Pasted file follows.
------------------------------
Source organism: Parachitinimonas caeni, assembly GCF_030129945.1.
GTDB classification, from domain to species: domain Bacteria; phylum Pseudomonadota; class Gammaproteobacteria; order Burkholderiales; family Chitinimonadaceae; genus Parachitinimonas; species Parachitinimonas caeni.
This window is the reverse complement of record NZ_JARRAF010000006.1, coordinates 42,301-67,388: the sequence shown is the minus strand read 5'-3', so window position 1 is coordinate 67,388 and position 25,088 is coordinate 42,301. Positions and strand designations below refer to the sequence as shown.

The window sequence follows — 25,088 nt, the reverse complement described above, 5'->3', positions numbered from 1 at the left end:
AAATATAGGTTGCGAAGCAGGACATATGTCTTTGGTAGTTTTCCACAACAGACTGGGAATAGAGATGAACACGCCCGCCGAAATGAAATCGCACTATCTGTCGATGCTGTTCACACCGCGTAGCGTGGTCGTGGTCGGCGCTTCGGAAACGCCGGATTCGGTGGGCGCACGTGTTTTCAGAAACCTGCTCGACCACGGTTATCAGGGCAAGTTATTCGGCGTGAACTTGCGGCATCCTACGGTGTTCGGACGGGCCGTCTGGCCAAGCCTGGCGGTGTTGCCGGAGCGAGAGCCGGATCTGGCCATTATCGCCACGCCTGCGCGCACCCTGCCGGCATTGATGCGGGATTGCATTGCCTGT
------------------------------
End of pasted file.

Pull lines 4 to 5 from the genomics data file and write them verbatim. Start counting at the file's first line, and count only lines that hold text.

The window sequence follows — 25,088 nt, the reverse complement described above, 5'->3', positions numbered from 1 at the left end:
AAATATAGGTTGCGAAGCAGGACATATGTCTTTGGTAGTTTTCCACAACAGACTGGGAATAGAGATGAACACGCCCGCCGAAATGAAATCGCACTATCTGTCGATGCTGTTCACACCGCGTAGCGTGGTCGTGGTCGGCGCTTCGGAAACGCCGGATTCGGTGGGCGCACGTGTTTTCAGAAACCTGCTCGACCACGGTTATCAGGGCAAGTTATTCGGCGTGAACTTGCGGCATCCTACGGTGTTCGGACGGGCCGTCTGGCCAAGCCTGGCGGTGTTGCCGGAGCGAGAGCCGGATCTGGCCATTATCGCCACGCCTGCGCGCACCCTGCCGGCATTGATGCGGGATTGCATTGCCTGT